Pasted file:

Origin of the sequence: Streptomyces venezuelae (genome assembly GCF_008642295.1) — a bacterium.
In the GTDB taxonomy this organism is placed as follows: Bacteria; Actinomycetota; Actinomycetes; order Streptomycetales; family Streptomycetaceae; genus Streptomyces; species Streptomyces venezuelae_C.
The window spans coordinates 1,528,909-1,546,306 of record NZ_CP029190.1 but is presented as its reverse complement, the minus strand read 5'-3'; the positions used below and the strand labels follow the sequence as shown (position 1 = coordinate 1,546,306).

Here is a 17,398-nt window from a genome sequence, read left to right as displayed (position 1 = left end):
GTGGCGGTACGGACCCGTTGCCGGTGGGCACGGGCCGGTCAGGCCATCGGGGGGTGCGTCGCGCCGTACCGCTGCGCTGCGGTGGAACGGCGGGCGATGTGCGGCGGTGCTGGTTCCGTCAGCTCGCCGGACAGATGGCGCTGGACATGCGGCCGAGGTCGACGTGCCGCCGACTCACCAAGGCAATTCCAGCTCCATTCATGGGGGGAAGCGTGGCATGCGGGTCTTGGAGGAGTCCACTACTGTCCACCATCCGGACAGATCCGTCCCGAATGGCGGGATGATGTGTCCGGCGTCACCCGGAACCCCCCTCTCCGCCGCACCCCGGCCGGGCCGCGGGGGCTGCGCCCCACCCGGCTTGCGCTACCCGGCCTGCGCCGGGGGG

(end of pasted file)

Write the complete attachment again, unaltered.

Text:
Origin of the sequence: Streptomyces venezuelae (genome assembly GCF_008642295.1) — a bacterium.
In the GTDB taxonomy this organism is placed as follows: Bacteria; Actinomycetota; Actinomycetes; order Streptomycetales; family Streptomycetaceae; genus Streptomyces; species Streptomyces venezuelae_C.
The window spans coordinates 1,528,909-1,546,306 of record NZ_CP029190.1 but is presented as its reverse complement, the minus strand read 5'-3'; the positions used below and the strand labels follow the sequence as shown (position 1 = coordinate 1,546,306).

Here is a 17,398-nt window from a genome sequence, read left to right as displayed (position 1 = left end):
GTGGCGGTACGGACCCGTTGCCGGTGGGCACGGGCCGGTCAGGCCATCGGGGGGTGCGTCGCGCCGTACCGCTGCGCTGCGGTGGAACGGCGGGCGATGTGCGGCGGTGCTGGTTCCGTCAGCTCGCCGGACAGATGGCGCTGGACATGCGGCCGAGGTCGACGTGCCGCCGACTCACCAAGGCAATTCCAGCTCCATTCATGGGGGGAAGCGTGGCATGCGGGTCTTGGAGGAGTCCACTACTGTCCACCATCCGGACAGATCCGTCCCGAATGGCGGGATGATGTGTCCGGCGTCACCCGGAACCCCCCTCTCCGCCGCACCCCGGCCGGGCCGCGGGGGCTGCGCCCCACCCGGCTTGCGCTACCCGGCCTGCGCCGGGGGG